Measuring social media is hard. Extremely hard. Everyone will tell you a new and different way that they quantify success.
The challenge becomes harder still when you try reporting these measures to recruitment directors who still struggle with digital communication in the 21st century. Some of the fastest growing, best known and most successful recruitment businesses are run by people who years ago were recruitment consultants themselves. As they move up the ranks and proceed to move further away from the coalface of recruitment and making cold calls they continue to look back on the process fondly. Measures for these people are based on activity and direct outcomes. How many calls did you make today? How many jobs did you pick up? How many CVs have you sent? How many first interviews are arranged? How many placements have you made?
When I was in recruitment I had a daily target called my “2x2x2”. Two jobs picked up. Two new candidates seen face to face. Two interviews arranged. If you did that; you would be successful.
Measuring social media is slightly different. The outbound activity in social media doesn’t have to result in a business action directly through the same post, person or even channel. The way in which we measure social and digital interactions impacts how companies buy and invest in solutions. Only 36% of finance executives agree that the metrics they use to assess technology investments are commonly understood across the company according to Capgemini.
With my 2x2x2 KPIs, my output was being measured – and so too where the results that followed. If the placements didn’t come it showed that something was falling down somewhere along the chain. When thinking about social media there are so many potential business outcomes that feed into so many places and the impact can and affect many different people that it becomes harder to measure. But not impossible.
The way I look at measuring social media is as follows: Views – Actions – Business outcomes.
Views: How many people have seen us?
Views are the number of times that your content, updates or brand has been seen. You can track this across most social channels. In the last year Twitter has made substantial updates to its reporting platform to help advertisers and individuals better understand their reach. On LinkedIn it is possible to track both the views from personal status updates as well as from company status updates. From company updates you can see impressions, clicks, and interactions. Facebook has a similar tool for Pages.
Actions: How many people have interacted with us?
Actions should include things such as social interactions – the number of clicks, Likes, Shares, Comments, Favourites and Retweets. This helps you to understand if the message you push out resonates with your audience. If you divide the actions by the number of impressions you can calculate a percentage of people interacting with you. On LinkedIn and on Twitter we call these an Engagement Score and you should be aiming a score of 1%+. Business Outcomes: How many people have given us something to start making money from?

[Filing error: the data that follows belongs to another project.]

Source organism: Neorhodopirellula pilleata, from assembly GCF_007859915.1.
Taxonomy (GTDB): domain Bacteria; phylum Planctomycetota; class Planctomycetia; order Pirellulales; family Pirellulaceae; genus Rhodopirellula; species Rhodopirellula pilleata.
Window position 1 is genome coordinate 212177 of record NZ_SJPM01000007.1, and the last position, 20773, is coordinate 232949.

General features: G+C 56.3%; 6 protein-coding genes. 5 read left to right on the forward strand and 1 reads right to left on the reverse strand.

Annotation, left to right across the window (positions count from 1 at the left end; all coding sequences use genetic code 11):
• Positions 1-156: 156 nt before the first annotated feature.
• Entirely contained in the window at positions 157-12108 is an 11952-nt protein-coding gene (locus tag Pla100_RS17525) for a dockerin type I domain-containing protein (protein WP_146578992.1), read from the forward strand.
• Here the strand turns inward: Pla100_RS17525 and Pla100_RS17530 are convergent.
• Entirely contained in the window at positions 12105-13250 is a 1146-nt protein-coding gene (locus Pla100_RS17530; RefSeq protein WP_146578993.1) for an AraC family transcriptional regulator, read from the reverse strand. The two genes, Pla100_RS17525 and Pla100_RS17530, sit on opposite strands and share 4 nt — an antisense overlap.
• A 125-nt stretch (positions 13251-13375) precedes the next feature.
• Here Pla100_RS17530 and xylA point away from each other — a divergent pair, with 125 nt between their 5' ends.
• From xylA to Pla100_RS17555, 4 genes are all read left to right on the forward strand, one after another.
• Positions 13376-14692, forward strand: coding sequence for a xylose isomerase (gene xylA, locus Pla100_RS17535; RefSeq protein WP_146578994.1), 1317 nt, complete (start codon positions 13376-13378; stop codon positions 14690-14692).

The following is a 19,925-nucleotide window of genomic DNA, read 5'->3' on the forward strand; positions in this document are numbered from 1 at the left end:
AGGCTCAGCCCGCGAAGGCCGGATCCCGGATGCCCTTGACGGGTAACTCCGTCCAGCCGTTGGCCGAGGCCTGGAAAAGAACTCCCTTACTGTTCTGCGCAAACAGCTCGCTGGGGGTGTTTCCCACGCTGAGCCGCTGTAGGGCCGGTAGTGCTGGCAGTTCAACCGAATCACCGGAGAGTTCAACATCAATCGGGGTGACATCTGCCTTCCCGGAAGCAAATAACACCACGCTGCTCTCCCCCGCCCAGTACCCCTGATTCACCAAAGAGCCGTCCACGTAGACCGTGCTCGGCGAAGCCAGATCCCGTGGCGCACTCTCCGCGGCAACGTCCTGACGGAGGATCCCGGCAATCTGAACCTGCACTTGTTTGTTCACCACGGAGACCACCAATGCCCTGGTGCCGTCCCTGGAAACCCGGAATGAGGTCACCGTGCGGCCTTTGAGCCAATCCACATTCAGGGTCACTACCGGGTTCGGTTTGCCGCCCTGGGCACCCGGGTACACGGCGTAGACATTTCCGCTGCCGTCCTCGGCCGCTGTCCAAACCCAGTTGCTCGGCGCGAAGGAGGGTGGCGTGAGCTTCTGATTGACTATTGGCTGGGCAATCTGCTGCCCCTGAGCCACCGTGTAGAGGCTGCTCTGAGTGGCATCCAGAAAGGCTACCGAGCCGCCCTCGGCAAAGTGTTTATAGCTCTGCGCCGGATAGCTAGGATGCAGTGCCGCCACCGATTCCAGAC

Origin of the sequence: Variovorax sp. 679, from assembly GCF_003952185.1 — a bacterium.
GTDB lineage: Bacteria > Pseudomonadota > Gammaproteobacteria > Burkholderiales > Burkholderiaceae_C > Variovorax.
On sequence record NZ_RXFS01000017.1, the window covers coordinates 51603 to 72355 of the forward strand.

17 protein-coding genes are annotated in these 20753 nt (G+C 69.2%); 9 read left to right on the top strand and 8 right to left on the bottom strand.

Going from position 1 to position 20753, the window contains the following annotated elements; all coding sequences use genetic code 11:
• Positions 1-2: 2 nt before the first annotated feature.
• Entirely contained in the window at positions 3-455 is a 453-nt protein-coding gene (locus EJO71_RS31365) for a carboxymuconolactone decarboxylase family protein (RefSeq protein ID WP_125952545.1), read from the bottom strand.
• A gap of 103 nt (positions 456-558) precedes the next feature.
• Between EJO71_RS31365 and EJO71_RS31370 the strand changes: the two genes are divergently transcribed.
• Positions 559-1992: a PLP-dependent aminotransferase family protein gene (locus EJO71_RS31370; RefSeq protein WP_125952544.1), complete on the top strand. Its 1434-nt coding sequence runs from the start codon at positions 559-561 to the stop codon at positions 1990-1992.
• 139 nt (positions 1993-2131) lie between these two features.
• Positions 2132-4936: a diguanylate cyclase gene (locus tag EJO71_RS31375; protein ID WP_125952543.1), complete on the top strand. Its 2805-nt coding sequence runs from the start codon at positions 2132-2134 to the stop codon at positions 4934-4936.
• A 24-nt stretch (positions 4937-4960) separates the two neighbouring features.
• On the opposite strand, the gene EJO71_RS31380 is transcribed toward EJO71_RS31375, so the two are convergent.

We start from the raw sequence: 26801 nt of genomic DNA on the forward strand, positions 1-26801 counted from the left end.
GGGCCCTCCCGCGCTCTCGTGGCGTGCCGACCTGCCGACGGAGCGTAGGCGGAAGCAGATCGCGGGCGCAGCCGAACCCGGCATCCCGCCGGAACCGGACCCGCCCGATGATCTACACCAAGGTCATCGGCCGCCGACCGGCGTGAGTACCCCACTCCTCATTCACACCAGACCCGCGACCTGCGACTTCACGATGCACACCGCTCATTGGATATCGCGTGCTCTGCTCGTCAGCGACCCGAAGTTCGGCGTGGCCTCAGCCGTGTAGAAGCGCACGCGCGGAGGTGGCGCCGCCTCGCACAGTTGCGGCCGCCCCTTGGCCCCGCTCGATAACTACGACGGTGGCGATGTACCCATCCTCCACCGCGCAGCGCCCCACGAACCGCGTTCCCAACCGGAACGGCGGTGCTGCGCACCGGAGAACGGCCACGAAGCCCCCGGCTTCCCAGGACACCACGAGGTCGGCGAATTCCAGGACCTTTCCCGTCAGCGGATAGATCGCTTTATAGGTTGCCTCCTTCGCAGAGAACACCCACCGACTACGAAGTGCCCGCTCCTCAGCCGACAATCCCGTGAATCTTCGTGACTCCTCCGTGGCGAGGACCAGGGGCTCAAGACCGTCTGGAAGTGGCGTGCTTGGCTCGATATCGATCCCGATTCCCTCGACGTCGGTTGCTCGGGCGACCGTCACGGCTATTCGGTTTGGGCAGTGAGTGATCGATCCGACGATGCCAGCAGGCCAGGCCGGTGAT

Business outcomes are harder to measure on social. This is where you require tracking set up on your own website to understand what visitors do when they get to your business and where they originally came from.
Using things such as UTM codes you are able to track people from social media, content, email, advertising etc. and understand how these individuals use your website and what they do. By eventually linking back each application, job spec and internal applicant to the source of origin paints a picture as to what has been successful.
As your business starts to drive up awareness across multiple channels and your marketing becomes more layered, intricate and possibly complicated it becomes harder to establish what has influenced the eventual conversion. Was this candidate Following up on LinkedIn before clicking on a link from Twitter and then applying?
Many social media monitoring businesses such as Radian6 and Adobe’s insight tools are demonstrating how each platform and channel impacts your business’ marketing funnel. Google has a section in its analytics called Attribution (you will need to have your Webmaster Tools and Analytics set up correctly to use this. Find it under the Conversions tab).
I highly recommend looking at the data in detail to see if you can spot trends, but also seeing what your gut feel is. If you can sense that a channel is a key influencer then you can establish if your strategy helps to drive up applications across all channels.
From tomorrow start to report on the key metrics that you can influence as a marketer. Look at the number of views, the actions and finally set up correct tracking to link business outcomes back to each channel.
“If each of us hires people who are smaller than we are, we shall become a company of dwarfs.
But if each of us hires people who are bigger than we are, we shall become a company of giants.”
I love recruitment. I love it because the talent you hire builds your business